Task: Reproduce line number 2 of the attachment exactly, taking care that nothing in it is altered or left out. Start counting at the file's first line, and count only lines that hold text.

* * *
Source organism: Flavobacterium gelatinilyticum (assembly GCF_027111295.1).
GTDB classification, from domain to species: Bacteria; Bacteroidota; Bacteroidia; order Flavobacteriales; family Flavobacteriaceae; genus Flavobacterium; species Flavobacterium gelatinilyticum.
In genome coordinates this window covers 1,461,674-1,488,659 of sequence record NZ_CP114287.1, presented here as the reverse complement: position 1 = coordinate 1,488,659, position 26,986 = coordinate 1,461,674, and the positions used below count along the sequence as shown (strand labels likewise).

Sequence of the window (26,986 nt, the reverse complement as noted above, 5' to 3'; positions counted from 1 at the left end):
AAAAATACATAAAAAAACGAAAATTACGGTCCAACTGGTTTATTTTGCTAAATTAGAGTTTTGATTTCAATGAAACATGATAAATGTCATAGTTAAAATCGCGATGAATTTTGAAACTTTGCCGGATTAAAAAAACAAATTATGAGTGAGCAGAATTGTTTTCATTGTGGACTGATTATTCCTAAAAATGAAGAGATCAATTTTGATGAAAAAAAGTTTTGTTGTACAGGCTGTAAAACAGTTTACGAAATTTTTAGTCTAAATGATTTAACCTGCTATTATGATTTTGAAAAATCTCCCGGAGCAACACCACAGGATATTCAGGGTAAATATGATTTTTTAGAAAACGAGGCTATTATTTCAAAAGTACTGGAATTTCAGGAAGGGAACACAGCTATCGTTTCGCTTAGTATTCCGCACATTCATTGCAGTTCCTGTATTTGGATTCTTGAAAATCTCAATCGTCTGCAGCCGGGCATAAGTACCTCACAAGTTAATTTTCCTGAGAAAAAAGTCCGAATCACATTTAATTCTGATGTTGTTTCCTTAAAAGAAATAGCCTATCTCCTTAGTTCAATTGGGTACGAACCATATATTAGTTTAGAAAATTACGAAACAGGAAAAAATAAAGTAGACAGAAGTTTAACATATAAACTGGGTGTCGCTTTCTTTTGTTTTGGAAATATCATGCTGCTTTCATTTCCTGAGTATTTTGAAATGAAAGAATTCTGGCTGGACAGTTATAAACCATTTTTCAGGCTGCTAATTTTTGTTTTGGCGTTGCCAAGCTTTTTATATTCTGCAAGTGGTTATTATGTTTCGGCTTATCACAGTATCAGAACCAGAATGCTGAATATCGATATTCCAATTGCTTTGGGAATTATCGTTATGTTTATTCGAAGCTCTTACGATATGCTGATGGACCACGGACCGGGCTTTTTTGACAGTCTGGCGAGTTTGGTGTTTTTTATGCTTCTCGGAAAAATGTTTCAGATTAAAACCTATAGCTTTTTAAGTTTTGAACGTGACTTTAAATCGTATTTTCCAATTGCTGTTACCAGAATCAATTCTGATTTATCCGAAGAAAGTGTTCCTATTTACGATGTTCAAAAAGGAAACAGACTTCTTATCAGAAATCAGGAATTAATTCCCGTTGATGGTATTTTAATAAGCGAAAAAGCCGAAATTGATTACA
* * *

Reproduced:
GTDB classification, from domain to species: Bacteria; Bacteroidota; Bacteroidia; order Flavobacteriales; family Flavobacteriaceae; genus Flavobacterium; species Flavobacterium gelatinilyticum.